Against the background of a growing demand on controlled satellite formations, a demonstration mission is proposed to gain experience for upcoming ESA projects in the next decade.
Gemini (GPS-based Orbit Estimation and Laser Metrology for Intersatellite Navigation) is a technology mission, proposed by DLR’s German Space Operations Center (GSOC), Astrium GmbH, and Vectronic Aerospace GmbH. aiming The major Gemini mission objective is the controlled establishment of a satellite formation in a low-Earth orbit. To that end, advanced in-orbit technologies will be demonstrated based on laser metrology, as well as innovative GPS-based approaches to relative navigation. As part of its technological objectives, the Gemini formation control will entirely be based on an autonomous orbit control approach. Secondary mission objectives concern the separation concept from the launcher, the drift stop and the development of a controlled formation acquisition strategy. As a technology demonstration mission, emphasis is given to an independent verification of the relative distance by means of a laser radar sensor. To allow a formation flying demonstration for a wide range of applications, the technologies for the control of the relative distance cover both the regime of close and wide formations ranging from several hundreds of meters up to 100 km. In contrast to the relaxed orbit control requirements of nowadays formations, Gemini aims at a relative position keeping of several cm to several meters, that is expected to be of significance for many of the upcoming formation flying missions and, in addition, paves the way for even more advanced requirements, such as for SMART 2. To achieve that level of control accuracy, the Gemini sensors have to provide relative position measurements in the range of millimeters or better, that may not be achievable solely using a spaceborne GPS receiver.
Formation Flying Concept
Following the separation of the spacecraft from the launcher, the state vectors of both satellites will first be determined using conventional radiometric angle tracking data in a ground-based orbit determination scenario. After the GPS receivers have been switched on, the GPS position fixes determined on-board are transmitted through telemetry to the ground and an orbit determination of the two spacecraft can be achieved at the meter level. Within that phase, the checkout and verification of the inter-satellite communication link and the onboard navigation algorithm will be conducted in a monitoring mode, to ensure proper operations of the formation flying control system. Depending on the launcher separation mechanism, the formation acquisition phase will stop the resulting drift of the satellites by the on-board thruster system of both satellites based on ground control commands. Once the formation acquisition phase has been completed, the initial formation configuration will have been achieved with a typical separation distance of 100 km.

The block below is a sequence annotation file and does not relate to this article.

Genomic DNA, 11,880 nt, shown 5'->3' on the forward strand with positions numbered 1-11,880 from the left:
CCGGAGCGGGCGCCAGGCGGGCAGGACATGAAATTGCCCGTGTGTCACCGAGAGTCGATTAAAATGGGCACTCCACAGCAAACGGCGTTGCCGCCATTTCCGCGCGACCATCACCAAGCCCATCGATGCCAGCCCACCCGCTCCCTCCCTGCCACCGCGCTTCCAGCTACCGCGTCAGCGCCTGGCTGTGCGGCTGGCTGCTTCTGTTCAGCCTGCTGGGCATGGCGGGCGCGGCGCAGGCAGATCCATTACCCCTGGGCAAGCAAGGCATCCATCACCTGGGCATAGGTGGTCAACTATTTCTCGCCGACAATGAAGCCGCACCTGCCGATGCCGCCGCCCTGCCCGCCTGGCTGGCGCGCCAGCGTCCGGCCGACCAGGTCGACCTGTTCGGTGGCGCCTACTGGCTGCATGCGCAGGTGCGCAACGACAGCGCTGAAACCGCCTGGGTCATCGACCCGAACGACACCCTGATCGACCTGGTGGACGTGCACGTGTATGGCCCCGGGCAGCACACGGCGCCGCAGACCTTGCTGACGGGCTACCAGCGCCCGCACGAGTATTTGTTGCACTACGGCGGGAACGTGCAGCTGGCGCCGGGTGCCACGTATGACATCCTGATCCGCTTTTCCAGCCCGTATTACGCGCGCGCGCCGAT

Once the formation has been established, the autonomous formation control concept handles both narrow formation configurations of 1 km or less as well as wide configurations of up to 100 km. In the latter regime, the on-board orbit determination is based on single raw GPS pseudo-range measurements or derived GPS position fixes. Here, a relative position measurement accuracy at the meter-level is expected with an associated relative orbit control accuracy of better than 10 m. At distances of down to one kilometer, the data exchanged through the inter-satellite link will comprise GPS carrier-phase measurements. This allows to determine the relative spacecraft positions at the centimeter to decimeter level and significantly benefits from the cancellation of common error sources in the GPS carrier phase measurements. At even smaller separations, the orbit control will essentially rely on a laser interferometer, augmented with GPS differential carrier phase measurements. The laser interferometer then provides highly precise range rates, corresponding to a ranging accuracy of about 10 micro-meter and allows for a formation orbit control at the cm-level.
To allow an independent verification of the GPS and laser-metrology measurements, an onboard pulsed-laser radar is part of the Gemini payload. Within the mission operations phase, the different formation flying scenarios are demonstrated, that depend on relative spacecraft distance, the controlling requirements, and the adopted relative navigation algorithm. Within each scenario, an autonomous keeping of the formation within the specified control bounds is performed to demonstrate the high level of automation achievable in formation flying.
Based on the Miniflex satellite concept, a design of the Gemini spacecraft has been developed, that assumes identical spacecraft for redundancy purposes as well as for a cost-efficient implementation. The spacecraft structure is of cubic geometry with a characteristic axis length of 60 cm. Electrical power is provided by three solar panels attached to the structure during launch, two of them being released and unfolded after separation from the launcher. The spacecraft bus itself is built up of three different compartments: the payload segment, the electronics segment and the service segment.
Gill E., Steckling M, Butz P.;Gemini: A Milestone towards Autonomous Formation Flying;ESA Workshop on On-Board Autonomy, October 17-19, ESTEC, Noordwijk (2001).
Gotsmann M, Steckling M., Gill E.;Miniflex satellite concept for precursor and commercial Missions;IAA-B3-1501; 3rd IAA Symposium on Small Satellites for Earth Observation,April 2-6 2001, Berlin; ISBN 3-98685-566-2, 423-427 (2001).